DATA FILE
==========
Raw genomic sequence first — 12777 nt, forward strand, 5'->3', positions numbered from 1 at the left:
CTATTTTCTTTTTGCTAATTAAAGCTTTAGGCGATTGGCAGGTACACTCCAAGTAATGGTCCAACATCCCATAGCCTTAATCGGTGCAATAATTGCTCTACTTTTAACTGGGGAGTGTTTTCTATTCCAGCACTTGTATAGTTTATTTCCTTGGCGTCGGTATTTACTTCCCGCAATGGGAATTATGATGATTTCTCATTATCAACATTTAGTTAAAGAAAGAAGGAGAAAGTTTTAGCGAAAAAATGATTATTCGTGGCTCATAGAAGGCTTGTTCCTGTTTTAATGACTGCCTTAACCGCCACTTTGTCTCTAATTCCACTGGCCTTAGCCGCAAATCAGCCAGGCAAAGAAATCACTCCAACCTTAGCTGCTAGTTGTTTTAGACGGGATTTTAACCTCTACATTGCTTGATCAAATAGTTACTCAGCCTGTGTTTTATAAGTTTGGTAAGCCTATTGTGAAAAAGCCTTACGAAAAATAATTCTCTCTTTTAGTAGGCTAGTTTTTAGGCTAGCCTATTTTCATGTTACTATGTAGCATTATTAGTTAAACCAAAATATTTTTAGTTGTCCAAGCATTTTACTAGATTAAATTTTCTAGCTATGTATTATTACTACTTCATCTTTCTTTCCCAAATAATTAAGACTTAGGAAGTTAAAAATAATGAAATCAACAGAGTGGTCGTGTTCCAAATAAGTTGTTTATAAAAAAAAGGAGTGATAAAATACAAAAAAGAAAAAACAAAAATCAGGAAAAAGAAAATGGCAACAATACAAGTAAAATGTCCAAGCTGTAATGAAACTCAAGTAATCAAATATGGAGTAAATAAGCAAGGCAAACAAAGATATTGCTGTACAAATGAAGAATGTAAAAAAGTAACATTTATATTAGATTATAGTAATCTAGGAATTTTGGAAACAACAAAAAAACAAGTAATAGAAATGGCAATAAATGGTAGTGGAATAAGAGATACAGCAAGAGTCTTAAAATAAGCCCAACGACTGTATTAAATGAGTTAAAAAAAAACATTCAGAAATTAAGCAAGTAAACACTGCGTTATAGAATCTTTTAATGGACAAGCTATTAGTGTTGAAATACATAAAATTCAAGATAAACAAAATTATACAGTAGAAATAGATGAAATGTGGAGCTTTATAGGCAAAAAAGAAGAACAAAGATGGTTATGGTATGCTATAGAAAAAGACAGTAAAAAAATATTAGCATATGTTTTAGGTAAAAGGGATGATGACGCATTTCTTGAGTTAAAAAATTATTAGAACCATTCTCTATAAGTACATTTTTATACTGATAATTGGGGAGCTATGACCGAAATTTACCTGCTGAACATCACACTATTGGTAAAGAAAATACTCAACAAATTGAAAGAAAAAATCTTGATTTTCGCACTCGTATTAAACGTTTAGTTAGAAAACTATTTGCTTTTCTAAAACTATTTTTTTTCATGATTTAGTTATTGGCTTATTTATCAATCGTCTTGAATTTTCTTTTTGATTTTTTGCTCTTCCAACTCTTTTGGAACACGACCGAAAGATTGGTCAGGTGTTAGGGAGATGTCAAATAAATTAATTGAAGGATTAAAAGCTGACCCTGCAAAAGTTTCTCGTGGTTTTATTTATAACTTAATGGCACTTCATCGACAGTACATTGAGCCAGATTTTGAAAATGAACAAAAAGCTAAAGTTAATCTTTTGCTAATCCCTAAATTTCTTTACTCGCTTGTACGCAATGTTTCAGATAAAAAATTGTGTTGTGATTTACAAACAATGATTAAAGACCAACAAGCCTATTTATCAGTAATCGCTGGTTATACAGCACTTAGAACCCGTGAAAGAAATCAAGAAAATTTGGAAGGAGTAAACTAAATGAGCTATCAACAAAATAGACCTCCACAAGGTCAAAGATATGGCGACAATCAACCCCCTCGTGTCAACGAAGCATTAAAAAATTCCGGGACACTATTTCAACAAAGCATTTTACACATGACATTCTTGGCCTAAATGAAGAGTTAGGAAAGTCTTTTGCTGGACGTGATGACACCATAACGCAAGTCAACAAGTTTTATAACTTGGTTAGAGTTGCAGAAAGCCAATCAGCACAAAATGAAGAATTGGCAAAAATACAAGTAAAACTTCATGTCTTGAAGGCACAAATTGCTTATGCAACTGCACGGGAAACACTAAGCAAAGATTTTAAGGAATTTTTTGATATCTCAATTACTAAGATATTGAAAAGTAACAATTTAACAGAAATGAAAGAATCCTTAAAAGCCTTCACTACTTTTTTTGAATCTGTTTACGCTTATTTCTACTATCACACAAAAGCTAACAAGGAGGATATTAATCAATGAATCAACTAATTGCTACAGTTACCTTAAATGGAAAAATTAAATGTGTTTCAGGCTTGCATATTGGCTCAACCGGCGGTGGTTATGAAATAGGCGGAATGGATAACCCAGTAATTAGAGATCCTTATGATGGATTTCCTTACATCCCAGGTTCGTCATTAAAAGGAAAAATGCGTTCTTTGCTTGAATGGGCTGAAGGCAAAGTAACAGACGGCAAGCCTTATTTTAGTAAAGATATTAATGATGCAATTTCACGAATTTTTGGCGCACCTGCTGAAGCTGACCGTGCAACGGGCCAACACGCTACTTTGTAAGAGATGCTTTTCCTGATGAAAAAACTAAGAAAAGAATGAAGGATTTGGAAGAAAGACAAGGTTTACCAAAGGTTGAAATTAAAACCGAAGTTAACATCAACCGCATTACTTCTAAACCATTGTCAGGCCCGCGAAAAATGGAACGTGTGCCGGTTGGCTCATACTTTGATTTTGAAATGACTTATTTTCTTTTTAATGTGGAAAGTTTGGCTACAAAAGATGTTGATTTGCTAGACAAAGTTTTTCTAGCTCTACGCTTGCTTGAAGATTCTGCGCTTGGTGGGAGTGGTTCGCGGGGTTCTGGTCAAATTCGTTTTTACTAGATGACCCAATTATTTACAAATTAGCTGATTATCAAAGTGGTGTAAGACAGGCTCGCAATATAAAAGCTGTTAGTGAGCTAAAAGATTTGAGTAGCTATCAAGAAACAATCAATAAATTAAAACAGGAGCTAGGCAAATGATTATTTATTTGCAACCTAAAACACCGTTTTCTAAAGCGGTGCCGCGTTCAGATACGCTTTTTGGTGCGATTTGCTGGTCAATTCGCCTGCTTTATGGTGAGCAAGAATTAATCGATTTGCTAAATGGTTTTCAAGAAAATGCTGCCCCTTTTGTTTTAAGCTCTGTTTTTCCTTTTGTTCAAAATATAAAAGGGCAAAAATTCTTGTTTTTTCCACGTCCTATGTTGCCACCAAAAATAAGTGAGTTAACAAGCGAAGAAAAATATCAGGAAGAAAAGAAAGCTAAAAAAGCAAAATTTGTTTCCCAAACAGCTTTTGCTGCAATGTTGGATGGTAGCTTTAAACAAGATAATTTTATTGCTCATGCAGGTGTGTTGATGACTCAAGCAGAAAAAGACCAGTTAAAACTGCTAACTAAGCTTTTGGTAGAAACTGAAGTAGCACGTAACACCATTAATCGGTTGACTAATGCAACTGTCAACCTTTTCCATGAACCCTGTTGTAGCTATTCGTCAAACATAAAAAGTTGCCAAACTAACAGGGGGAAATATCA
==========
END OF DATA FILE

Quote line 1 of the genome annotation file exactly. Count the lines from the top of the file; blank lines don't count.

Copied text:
Raw genomic sequence first — 12777 nt, forward strand, 5'->3', positions numbered from 1 at the left: